Here’s A Look at Phil Mickelson’s Five Runner-Up Finishes at the U.S. Open

If Phil Mickelson never wins another major, he’ll undoubtedly still go down as one of the top 10 or 15 golfers who ever lived.  His three green jackets and PGA Championship title put him among the greats of all time and certainly one of the top two or three of the past three decades.  But, for all of the triumph, there has been an equal amount of heartbreak, particularly at our nation’s championship.  Here’s a quick look at Phil’s five U.S. Open runner-ups:

’99 U.S. Open at Pinehurst– This was Phil’s first real contention in any major championship, as he entered into the final round just one shot back of leader Payne Stewart.  After a neck-and-neck battle all day long, Phil missed a 10 footer for birdie on 17, while Stewart converted his birdie putt from just inside Phil to take a one stroke lead with one to play.  After Phil’s 30 footer for birdie on 18 burned the edge, Payne had a 15-footer for par to win, which he drained, and famously celebrated with a major jab of the fist and a hug of his caddie Mike Hicks. Then, in an all-time selfless moment, amidst all of the winning euphoria, Payne grabbed Phil by the cheeks and yelled, “you’re going to be a father!”

’02 U.S. Open at Bethpage Black- Phil came into the ’02 Open red hot with consecutive top-three finishes, and had the NYC post-9/11 crowds roaring on his side all week; however, it wasn’t meant to be as Phil ultimately would finish three strokes back to Tiger Woods.

’04 U.S. Open at Shinnecock Hills- In a near sneaky come-from-behind attack after starting the day two behind of leader Retief Goosen, Phil birdied both holes 15 + 16 to pull within a shot of the lead, but three jacked from just five feet on 17 to ultimately make double bogey and finish two shots behind Retief.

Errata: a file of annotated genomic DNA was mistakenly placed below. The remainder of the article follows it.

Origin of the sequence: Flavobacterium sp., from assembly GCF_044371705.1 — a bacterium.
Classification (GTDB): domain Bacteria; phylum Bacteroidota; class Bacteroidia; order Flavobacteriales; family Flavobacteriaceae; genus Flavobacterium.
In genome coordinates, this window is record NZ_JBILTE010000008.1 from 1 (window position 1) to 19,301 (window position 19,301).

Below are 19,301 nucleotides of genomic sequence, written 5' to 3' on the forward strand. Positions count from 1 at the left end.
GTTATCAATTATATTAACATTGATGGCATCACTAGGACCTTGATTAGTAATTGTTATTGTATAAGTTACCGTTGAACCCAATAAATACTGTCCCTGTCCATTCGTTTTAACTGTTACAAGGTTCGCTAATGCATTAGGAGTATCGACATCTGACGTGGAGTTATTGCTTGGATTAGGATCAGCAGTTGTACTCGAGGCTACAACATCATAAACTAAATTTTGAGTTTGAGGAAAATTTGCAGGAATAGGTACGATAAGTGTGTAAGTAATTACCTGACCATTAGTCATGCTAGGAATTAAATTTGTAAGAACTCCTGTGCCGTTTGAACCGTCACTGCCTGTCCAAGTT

’06 U.S. Open at Winged Foot- This one needs some extra details.  After leading most of Sunday, Phil came to the 72nd hole needing a par to win or bogey to force a playoff.  With Phil’s career-long erratic play off the tee, such circumstances would seemingly mean a fairway wood or even a long iron  would be the ideal play off the tee, as placing the ball in the fairway is a necessity at any U.S. Open, particularly when nursing a one shot lead.  Instead of playing for par, in true Mickelson-ian fashion Phil pulled driver and proceeded to flare his tee shot well left of the fairway, in fact it flew so far left that it bounced over by some corporate tents that were bordering the hole and into the long matted down rough in the trees where the spectators trample their way up and down the hole.  I can still hear Roger Maltbie’s call of the shot ring through my ears, “this is way left, WAY WAY left….”

What proceeded following the tee shot was another Mickelson-ian like shot, as he attempted to…well, go for the green, or something like that, but proceeded to crash the shot off the trees and tumble down just a few paces in front of him.  A sky high third shot which didn’t have enough hook, followed by a sand shot from a fried egg lie over the green, then a hacked chip past the cup and a “meaningless” slippery 8 footer down the hill later all added up in a double bogey, and one shot too high out of a playoff.  It was a blurry whirlwind of a finish even for us just watching, and it couldn’t have been better summarized than by Phil himself to which he said, “I’m such an idiot, I can’t believe that I just did that.”  Let it be known that Colin Montgomerie also double bogeyed the final hole to miss out by one, but that it was far overshadowed by Phill-the-thrill’s collapse.  It definitely became one of those majors that was much more highly remembered for who lost (Phil), than who won (Geoff Ogilvy).

2009 U.S. Open at Bethpage Black – After a water-logged and mess of a week condition-wise, Phil vaulted up the leaderboard with a sensational eagle on the par 5 13th hole on Sunday, which suddenly tied him for the lead with leader Lucas Glover (Glucose Lover).  Unfortunately, Phil then went on to miss a short birdie putt on 14, three putted hole 15 for bogey, missed another short putt on 16 and bogeyed 17 to ultimately lose to Glucose by two strokes.  Winged Foot aside, it was certainly Phil’s closest call at the Open.

So, it’s quite evident that our nation’s championship has provided Phil with all too many headaches over the years.  Even though he’s playing the best golf in the field this week and is our solo leader heading into Sunday at Merion, which also happens to be his 43rd birthday, here’s why Phil will not be winning on Sunday. (Hint- it’s all just a little too perfect).  No matter what though, I’ll definitely be cheering for Lefty.

Joel Harrington


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